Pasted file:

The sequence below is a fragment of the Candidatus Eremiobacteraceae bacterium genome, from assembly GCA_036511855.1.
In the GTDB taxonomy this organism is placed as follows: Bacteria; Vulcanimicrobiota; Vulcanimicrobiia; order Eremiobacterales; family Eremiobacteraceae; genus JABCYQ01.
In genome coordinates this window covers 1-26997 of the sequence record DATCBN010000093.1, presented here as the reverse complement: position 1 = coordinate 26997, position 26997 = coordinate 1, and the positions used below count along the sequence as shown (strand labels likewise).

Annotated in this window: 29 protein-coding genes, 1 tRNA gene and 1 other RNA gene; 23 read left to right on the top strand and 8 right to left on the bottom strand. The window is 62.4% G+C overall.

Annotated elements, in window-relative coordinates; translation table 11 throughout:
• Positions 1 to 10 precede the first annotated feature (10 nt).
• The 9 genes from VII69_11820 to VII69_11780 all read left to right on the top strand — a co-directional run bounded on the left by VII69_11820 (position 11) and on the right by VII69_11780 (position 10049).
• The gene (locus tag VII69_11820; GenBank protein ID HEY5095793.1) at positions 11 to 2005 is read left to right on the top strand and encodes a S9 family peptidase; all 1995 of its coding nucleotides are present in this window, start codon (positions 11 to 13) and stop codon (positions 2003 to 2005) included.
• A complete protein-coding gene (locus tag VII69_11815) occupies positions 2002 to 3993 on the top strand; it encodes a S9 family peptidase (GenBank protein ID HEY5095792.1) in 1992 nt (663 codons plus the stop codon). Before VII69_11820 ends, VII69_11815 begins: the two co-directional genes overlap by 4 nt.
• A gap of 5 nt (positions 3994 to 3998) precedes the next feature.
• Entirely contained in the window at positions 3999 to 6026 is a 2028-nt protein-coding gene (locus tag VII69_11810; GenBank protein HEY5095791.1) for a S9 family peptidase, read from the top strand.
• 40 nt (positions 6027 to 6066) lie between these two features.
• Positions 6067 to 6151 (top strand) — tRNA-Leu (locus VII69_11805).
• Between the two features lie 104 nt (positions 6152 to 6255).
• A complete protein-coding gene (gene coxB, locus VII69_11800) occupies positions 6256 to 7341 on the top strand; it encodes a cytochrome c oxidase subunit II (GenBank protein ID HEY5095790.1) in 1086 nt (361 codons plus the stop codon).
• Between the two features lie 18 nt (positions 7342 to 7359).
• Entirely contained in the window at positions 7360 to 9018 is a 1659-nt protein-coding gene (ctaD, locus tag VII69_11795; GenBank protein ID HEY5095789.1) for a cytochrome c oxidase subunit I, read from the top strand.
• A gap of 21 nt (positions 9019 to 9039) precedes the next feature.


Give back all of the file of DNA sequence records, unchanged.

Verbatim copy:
The sequence below is a fragment of the Candidatus Eremiobacteraceae bacterium genome, from assembly GCA_036511855.1.
In the GTDB taxonomy this organism is placed as follows: Bacteria; Vulcanimicrobiota; Vulcanimicrobiia; order Eremiobacterales; family Eremiobacteraceae; genus JABCYQ01.
In genome coordinates this window covers 1-26997 of the sequence record DATCBN010000093.1, presented here as the reverse complement: position 1 = coordinate 26997, position 26997 = coordinate 1, and the positions used below count along the sequence as shown (strand labels likewise).

Annotated in this window: 29 protein-coding genes, 1 tRNA gene and 1 other RNA gene; 23 read left to right on the top strand and 8 right to left on the bottom strand. The window is 62.4% G+C overall.

Annotated elements, in window-relative coordinates; translation table 11 throughout:
• Positions 1 to 10 precede the first annotated feature (10 nt).
• The 9 genes from VII69_11820 to VII69_11780 all read left to right on the top strand — a co-directional run bounded on the left by VII69_11820 (position 11) and on the right by VII69_11780 (position 10049).
• The gene (locus tag VII69_11820; GenBank protein ID HEY5095793.1) at positions 11 to 2005 is read left to right on the top strand and encodes a S9 family peptidase; all 1995 of its coding nucleotides are present in this window, start codon (positions 11 to 13) and stop codon (positions 2003 to 2005) included.
• A complete protein-coding gene (locus tag VII69_11815) occupies positions 2002 to 3993 on the top strand; it encodes a S9 family peptidase (GenBank protein ID HEY5095792.1) in 1992 nt (663 codons plus the stop codon). Before VII69_11820 ends, VII69_11815 begins: the two co-directional genes overlap by 4 nt.
• A gap of 5 nt (positions 3994 to 3998) precedes the next feature.
• Entirely contained in the window at positions 3999 to 6026 is a 2028-nt protein-coding gene (locus tag VII69_11810; GenBank protein HEY5095791.1) for a S9 family peptidase, read from the top strand.
• 40 nt (positions 6027 to 6066) lie between these two features.
• Positions 6067 to 6151 (top strand) — tRNA-Leu (locus VII69_11805).
• Between the two features lie 104 nt (positions 6152 to 6255).
• A complete protein-coding gene (gene coxB, locus VII69_11800) occupies positions 6256 to 7341 on the top strand; it encodes a cytochrome c oxidase subunit II (GenBank protein ID HEY5095790.1) in 1086 nt (361 codons plus the stop codon).
• Between the two features lie 18 nt (positions 7342 to 7359).
• Entirely contained in the window at positions 7360 to 9018 is a 1659-nt protein-coding gene (ctaD, locus tag VII69_11795; GenBank protein ID HEY5095789.1) for a cytochrome c oxidase subunit I, read from the top strand.
• A gap of 21 nt (positions 9019 to 9039) precedes the next feature.